A gorgeous, wide-ranging volume of poetry and essays by Forrest Gander, studded with the work of three great photographers.
Publishers WeeklyGander is an experimental poet in the most literal sense of the word, in that each of his books attempts things that haven't been tried before, either by him or others. In this eighth collection, four sequences of poems respond to pictures by three photographers—Raymond Meeks, Graciela Iturbide, and Lucas Foglia—making of the images metaphors for people and places that are easy to see but difficult to penetrate. The poems don't describe the pictures so much as work in chorus with them; in a poem on whose facing page is a Meeks photo of a shirtless, dust-covered boy carrying a basket, Gander writes: "I cannot be discarded, his eyes say," which is as much a response to the picture as it is a challenge to the visitor to take the unfamiliar place on its own terms. Concluding each section is a piece of jumpy prose, a kind of lyric essay, narrating one of four journeys—to Xinjiang, Mexico, Bosnia-Herzegovina. and Chile—all of which serve to illustrate that "Behind everything/ the foreigner sees, something he doesn't/ know how to look for." In these pieces, Gander gets as close as one can to the sensations of being an outsider straining toward empathy: "I wanted to borrow eyes/ from another language," he writes. "I was looking for the words to come." (May)
BooklistWry and glimmering. Gander's border crossings and core samples illuminate places that grant revelations bemusing and profound.” Donna Seaman
Washington Independent Book ReviewGander pays attention to nuance. He sees collaborations between the world and self as ethical questions.” Grace Cavalieri
Boston Review“In Core Samples Gander burrows into the particularities of disparate places and cultures in order to sound the differences between them. His work moves across forms and modes, reminding us that writing is an action, a process of creation, itself a form of traveling.”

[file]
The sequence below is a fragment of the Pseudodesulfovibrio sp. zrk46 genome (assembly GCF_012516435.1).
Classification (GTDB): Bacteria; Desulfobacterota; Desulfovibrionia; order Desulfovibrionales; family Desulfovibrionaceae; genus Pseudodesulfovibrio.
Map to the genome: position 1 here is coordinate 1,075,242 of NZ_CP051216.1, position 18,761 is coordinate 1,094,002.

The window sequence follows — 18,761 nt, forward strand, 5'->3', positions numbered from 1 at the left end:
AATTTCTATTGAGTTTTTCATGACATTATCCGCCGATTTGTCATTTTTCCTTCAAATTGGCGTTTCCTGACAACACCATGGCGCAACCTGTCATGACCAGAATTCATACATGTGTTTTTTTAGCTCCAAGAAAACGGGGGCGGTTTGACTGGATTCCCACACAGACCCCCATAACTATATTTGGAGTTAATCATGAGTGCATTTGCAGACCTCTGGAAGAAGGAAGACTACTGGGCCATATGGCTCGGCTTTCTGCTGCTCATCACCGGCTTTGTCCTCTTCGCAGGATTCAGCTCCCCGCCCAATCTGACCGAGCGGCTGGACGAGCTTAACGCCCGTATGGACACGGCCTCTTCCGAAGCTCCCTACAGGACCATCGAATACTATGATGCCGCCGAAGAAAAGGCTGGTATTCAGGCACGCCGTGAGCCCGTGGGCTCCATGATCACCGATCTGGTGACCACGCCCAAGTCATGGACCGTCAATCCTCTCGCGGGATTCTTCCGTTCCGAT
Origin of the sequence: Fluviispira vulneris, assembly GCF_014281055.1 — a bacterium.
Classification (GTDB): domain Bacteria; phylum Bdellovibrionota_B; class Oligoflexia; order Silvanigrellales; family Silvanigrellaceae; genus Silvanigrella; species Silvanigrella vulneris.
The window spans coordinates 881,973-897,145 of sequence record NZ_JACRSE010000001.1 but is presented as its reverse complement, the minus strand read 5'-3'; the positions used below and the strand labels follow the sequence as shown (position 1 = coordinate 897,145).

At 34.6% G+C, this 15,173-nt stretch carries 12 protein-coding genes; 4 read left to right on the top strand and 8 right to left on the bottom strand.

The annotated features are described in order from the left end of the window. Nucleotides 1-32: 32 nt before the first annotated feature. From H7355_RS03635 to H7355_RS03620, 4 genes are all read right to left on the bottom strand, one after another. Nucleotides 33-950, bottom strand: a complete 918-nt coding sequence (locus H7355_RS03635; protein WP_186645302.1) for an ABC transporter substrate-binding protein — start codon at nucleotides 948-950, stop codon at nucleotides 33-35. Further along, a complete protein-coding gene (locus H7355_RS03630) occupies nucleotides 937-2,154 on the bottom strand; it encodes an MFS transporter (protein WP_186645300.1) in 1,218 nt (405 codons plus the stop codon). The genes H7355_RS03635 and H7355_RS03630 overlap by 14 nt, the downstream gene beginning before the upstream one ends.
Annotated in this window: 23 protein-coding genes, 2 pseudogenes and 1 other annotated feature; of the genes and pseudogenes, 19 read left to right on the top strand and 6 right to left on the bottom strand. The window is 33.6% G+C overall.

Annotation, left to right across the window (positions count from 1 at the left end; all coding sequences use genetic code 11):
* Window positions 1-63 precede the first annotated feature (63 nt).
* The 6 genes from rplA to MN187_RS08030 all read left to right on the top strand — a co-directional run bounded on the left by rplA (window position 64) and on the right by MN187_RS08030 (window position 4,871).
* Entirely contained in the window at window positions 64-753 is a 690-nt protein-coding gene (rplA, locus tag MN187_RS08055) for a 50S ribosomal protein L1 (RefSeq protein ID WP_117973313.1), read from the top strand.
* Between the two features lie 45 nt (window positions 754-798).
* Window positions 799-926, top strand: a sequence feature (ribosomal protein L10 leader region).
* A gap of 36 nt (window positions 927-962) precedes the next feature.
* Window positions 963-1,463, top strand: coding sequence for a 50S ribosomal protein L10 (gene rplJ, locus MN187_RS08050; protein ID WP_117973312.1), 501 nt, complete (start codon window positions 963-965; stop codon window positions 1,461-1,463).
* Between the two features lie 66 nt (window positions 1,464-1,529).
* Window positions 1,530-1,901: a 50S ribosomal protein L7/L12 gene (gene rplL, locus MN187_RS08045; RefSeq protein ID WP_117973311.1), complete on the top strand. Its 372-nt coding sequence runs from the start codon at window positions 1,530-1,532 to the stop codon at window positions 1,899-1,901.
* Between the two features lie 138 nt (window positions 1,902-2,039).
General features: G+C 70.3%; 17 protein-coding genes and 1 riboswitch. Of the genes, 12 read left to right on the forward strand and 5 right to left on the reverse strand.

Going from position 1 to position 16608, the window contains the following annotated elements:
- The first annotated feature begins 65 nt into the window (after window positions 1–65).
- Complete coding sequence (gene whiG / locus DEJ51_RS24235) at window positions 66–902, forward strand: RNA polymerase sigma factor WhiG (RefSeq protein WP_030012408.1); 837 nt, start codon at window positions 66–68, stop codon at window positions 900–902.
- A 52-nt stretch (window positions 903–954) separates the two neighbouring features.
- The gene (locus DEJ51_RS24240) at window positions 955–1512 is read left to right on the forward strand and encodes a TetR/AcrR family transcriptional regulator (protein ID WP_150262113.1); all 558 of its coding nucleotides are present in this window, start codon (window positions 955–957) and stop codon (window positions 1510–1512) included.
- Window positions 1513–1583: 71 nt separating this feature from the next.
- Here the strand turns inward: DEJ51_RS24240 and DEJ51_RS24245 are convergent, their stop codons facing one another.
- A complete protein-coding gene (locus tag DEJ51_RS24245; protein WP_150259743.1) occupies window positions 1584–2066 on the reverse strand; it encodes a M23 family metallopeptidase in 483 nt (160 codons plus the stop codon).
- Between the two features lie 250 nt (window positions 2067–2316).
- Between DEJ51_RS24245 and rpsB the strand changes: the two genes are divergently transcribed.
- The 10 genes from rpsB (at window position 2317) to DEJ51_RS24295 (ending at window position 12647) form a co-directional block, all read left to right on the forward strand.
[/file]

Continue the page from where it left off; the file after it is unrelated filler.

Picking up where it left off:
Critical MassGander has always been an innovative poet, and one deeply concerned with the events, and languages, beyond America’s borders. In this, certainly his most accessible, and possibly his most powerful, book, he brings the world’s frightening and beautiful strangeness far beyond the edge of the page.
” Craig Morgan Teicher
The Washington Post“
Each section opens with a complex, disorienting poem that re-creates the traveler’s experience of being in a place where things don’t quite make sense. Then Gander shares stories of things he has seen or heard of. He records his observations as he travels with other writers and exchanges ideas about poetry’s ability to transcend borders. The reader is constantly surprised by what comes next such as a side trip to Utopia, Va. and begins to crave the interruptions, which add freshness and energy to the work
Donna Seaman - Booklist“Wry and glimmering. Gander's border crossings and core samples illuminate places that grant revelations bemusing and profound.”
Grace Cavalieri - Washington Independent Book Review“Gander pays attention to nuance. He sees collaborations between the world and self as ethical questions.”
Craig Morgan Teicher - Critical Mass“
Gander has always been an innovative poet, and one deeply concerned with the events, and languages, beyond America’s borders. In this, certainly his most accessible, and possibly his most powerful, book, he brings the world’s frightening and beautiful strangeness far beyond the edge of the page.
Library JournalA foreigner with poetry as his passport, Pushcart/Whiting award winner Gander (Eye Against Eye) takes "core samples" of the cultures he finds on journeys to China, Mexico, Chile, and Bosnia and Herzegovina and presents them in a blend of poetry, haibun (a Japanese form of essay-poem), and photography (by a trio of others). "Did you know Bosnia is the only country without a McDonald's?" a new friend in Sarajevo asks him; while in San Luis Potosí, another man points out Julieta, owner of "the most famous legs in Mexico," since they were caught on video when tossed into the air by a renegade bull. In Beijing, Gander marvels at what "appears to be a casino boat on the lake," ornate and beautiful, "carved from ocherous marble." But not all is easygoing: "At dinner, the Santiago poet averts her face from the gringo…. A synecdoche, he is taken for his government…. With suspicion at the threshold of dialogue, there is always a word blocking the first word." VERDICT This impressive compendium takes us to corners of the world well worth seeing, particularly through Gander's eyes. Recommended for all readers of contemporary poetry.—Louis McKee, Painted Bride Arts Ctr., Philadelphia
Elizabeth LundThe reader is constantly surprised by what comes next…[Core Samples from the World] delivers on its promise.
The Washington Post
- New Directions Publishing Corporation
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- 5.90(w) x 8.90(h) x 0.40(d)
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